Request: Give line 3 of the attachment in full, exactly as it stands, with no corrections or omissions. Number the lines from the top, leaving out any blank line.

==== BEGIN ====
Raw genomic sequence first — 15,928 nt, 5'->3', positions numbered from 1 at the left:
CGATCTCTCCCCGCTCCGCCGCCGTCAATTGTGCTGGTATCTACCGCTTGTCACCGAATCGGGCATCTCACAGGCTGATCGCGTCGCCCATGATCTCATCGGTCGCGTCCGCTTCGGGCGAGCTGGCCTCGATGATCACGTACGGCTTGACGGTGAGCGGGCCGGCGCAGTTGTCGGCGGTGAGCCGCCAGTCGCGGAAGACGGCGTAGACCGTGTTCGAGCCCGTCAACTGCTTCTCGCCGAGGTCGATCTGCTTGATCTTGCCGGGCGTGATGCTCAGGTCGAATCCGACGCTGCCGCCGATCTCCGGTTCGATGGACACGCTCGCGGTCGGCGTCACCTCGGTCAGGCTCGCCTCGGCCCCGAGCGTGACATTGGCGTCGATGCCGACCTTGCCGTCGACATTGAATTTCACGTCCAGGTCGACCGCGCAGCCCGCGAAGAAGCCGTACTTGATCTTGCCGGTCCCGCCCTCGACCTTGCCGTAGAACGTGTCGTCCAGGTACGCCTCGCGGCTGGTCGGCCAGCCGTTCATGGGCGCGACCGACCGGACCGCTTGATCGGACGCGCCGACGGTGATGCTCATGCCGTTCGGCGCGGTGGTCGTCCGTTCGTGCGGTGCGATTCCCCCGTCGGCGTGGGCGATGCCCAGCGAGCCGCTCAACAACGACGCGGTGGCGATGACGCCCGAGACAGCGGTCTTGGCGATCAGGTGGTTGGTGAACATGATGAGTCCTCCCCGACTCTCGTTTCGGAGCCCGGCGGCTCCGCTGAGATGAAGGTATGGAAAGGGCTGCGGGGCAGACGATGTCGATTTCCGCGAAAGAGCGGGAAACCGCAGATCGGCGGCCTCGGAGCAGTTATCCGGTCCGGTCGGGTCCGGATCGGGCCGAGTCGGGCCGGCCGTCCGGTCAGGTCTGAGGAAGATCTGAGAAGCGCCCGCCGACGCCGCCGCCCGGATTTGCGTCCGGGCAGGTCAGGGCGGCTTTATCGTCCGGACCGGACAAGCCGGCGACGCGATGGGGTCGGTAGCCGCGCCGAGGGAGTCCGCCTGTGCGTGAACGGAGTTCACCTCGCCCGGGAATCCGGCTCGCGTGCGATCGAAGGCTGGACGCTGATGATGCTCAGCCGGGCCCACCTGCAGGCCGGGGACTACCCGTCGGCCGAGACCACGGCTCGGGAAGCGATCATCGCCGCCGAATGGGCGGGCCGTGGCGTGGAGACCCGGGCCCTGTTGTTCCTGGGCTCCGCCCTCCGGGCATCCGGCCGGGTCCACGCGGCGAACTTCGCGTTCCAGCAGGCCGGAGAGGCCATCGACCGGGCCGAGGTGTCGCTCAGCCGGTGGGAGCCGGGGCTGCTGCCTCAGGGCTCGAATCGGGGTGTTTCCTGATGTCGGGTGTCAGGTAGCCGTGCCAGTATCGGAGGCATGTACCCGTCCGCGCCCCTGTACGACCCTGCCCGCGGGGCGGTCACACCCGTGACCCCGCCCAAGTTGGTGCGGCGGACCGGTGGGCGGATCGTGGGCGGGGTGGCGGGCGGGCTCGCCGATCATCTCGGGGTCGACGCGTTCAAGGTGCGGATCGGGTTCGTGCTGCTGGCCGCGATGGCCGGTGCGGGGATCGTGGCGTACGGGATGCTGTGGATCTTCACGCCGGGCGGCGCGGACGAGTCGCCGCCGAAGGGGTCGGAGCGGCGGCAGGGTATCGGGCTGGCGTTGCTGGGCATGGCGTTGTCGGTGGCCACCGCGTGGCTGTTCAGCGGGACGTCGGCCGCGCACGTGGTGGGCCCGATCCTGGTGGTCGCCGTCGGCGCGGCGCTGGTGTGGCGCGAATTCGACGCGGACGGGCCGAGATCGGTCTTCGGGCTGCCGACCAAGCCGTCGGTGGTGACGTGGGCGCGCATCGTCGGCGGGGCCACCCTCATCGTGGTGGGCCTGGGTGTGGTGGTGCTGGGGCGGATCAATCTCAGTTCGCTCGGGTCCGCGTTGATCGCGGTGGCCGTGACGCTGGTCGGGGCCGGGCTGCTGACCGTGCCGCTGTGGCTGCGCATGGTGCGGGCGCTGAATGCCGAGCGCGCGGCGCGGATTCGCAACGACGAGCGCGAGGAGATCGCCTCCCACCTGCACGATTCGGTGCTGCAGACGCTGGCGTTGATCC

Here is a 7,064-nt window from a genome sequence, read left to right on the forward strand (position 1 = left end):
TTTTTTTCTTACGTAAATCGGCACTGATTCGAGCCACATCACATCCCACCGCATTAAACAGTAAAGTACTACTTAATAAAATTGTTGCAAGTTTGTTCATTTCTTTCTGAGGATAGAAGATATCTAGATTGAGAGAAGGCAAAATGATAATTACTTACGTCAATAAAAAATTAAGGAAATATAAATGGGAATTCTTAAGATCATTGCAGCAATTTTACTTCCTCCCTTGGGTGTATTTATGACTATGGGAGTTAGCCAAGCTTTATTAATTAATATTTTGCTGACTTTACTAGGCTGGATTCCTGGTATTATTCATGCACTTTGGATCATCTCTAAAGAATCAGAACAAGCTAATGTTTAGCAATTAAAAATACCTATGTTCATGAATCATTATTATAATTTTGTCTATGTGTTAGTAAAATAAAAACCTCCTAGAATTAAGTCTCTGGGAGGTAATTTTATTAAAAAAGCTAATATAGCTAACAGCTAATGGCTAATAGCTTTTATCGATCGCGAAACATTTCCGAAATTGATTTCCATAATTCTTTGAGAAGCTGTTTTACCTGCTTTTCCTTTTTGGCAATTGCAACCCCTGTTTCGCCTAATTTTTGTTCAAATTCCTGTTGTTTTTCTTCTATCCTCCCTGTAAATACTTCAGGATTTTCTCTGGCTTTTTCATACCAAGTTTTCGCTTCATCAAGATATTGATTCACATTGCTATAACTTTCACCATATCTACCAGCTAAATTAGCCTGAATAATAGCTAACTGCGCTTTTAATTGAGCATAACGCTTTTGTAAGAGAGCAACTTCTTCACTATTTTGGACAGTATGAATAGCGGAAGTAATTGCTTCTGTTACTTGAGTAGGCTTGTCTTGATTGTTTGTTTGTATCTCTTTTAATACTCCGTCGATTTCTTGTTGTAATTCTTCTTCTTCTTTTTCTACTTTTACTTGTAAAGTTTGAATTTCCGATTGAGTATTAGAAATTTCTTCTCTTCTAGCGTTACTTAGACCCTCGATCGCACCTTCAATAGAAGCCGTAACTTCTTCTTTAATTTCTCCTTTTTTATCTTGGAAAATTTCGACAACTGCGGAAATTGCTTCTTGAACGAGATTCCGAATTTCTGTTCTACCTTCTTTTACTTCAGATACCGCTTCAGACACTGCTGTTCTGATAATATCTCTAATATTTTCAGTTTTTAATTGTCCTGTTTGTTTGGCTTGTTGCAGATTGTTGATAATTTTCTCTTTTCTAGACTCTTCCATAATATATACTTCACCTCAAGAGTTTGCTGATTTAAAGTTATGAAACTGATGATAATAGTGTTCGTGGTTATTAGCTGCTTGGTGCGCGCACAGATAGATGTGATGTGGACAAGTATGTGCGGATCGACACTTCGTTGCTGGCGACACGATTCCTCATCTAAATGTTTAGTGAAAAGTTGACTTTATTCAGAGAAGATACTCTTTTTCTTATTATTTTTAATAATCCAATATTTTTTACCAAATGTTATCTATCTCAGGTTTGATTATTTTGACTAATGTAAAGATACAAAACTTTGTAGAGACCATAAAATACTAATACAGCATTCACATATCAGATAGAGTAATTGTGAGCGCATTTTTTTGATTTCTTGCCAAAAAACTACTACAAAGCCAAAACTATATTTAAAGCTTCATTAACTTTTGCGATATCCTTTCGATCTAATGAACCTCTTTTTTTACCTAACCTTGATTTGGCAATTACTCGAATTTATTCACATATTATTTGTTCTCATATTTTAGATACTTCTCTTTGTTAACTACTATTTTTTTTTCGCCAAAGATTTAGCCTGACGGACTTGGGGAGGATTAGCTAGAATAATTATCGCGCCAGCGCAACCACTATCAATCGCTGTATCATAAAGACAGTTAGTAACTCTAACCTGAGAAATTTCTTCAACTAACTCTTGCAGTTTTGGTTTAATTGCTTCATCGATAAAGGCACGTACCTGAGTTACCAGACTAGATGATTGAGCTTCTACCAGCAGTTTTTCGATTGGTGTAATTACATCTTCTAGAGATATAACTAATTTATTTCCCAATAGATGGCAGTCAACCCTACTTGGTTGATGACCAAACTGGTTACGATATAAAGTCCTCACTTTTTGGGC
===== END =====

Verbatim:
Here is a 7,064-nt window from a genome sequence, read left to right on the forward strand (position 1 = left end):